How I Grew Up

Today I want to briefly talk about my not so ordinary way of growing up.

Due to globalization, more and more teenagers are leaving home and studying abroad, not just your one semester or one year abroad, some teens study far away from their parents and home for a long extended period of time (we are talking five-plus years). And I am one of the later cases. Asia is known for its strong emphasis on schooling and the competitive education atmosphere (or excelling in exams, if I may). It’s been a trend during the past decades for Asian parents to send their children as young as 10 years old to the Western world to study under the belief that the education system in the West is simply “better”, and will give their children better opportunities and career choices in the future. Depending on the parents, some only feel confident to send their kids off to American/Western university at a legal appropriate age (18 years old) and some parents worried that their kids will fall behind so they sent their kids abroad right before they hit puberty. This most likely explained why my parents decided to send me away from home to Denver, Colorado at the age of 12 years old to live with a family I’ve never met before for the sole purpose of education.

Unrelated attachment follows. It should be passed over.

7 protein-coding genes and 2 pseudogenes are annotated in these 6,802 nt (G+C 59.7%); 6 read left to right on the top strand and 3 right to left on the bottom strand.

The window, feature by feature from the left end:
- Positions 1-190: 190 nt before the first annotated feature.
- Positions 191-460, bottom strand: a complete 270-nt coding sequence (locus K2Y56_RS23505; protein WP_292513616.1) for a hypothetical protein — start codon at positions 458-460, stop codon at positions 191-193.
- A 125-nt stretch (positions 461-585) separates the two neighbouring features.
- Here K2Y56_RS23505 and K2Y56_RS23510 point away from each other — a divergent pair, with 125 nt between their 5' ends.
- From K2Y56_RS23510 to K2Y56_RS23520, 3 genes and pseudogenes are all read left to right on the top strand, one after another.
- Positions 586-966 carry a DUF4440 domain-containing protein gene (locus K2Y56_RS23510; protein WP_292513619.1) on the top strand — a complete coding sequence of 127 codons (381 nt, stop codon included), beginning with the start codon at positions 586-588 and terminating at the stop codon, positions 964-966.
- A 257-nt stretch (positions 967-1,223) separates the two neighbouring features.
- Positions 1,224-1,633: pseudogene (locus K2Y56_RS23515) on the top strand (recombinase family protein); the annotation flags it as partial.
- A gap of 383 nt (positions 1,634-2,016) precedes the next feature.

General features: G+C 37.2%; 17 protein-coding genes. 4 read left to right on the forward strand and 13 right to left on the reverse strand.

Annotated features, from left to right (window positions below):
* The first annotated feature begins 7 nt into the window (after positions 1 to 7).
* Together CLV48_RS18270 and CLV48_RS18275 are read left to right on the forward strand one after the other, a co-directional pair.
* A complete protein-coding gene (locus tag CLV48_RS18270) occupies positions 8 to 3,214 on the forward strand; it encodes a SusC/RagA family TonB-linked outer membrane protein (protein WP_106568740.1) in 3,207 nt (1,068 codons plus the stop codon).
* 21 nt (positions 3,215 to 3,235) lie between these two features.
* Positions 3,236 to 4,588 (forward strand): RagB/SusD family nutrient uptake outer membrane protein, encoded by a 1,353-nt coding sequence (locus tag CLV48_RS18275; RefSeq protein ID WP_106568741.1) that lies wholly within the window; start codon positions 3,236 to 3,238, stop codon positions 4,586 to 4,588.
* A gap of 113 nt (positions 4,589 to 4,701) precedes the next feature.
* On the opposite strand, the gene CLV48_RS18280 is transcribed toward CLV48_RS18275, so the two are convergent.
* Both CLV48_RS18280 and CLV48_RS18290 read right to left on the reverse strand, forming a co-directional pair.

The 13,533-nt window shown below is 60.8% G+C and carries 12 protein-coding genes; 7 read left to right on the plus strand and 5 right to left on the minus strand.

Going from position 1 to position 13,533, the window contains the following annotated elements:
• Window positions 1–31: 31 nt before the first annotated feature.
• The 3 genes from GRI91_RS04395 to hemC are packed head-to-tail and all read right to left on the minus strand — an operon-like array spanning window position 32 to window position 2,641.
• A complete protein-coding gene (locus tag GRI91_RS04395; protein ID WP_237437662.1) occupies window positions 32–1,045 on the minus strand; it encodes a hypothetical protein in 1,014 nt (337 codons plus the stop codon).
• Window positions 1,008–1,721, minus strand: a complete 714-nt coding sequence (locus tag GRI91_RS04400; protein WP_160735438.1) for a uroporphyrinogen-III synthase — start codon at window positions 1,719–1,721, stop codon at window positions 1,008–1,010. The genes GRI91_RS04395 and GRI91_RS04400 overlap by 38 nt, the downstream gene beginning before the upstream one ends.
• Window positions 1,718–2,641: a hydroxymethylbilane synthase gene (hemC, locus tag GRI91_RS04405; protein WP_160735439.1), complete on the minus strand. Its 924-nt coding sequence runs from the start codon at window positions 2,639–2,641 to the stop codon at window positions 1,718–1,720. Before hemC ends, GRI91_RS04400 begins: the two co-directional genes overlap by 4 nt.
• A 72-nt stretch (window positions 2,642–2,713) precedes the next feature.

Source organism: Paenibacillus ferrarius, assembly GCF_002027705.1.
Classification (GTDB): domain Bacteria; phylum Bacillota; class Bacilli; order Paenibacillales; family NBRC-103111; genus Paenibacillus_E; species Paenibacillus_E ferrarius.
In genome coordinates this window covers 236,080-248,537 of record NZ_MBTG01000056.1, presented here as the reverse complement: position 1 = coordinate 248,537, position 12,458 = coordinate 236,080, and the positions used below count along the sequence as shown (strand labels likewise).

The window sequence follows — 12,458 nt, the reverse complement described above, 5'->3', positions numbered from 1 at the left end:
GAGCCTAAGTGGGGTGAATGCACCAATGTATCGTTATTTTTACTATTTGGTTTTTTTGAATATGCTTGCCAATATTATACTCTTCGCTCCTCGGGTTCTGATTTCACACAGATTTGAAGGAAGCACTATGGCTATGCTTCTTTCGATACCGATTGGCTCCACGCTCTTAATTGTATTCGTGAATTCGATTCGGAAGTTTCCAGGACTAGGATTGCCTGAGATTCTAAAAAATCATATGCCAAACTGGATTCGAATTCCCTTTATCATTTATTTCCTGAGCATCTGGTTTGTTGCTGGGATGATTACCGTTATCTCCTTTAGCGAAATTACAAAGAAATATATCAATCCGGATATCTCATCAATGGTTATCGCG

I remembered crying nonstop on the way to the airport, on the plane, when we landed, and even when standing by the carousel, my tears just wouldn’t stop filling eyes and rolling down my cheeks. My mom chaperoned me the first time around and yet I was threatened to death. Looking back, I had no idea why I was crying so much, perhaps it was the fear of the unknown world, the strong nauseating fact that I wouldn’t see my parents for another six months.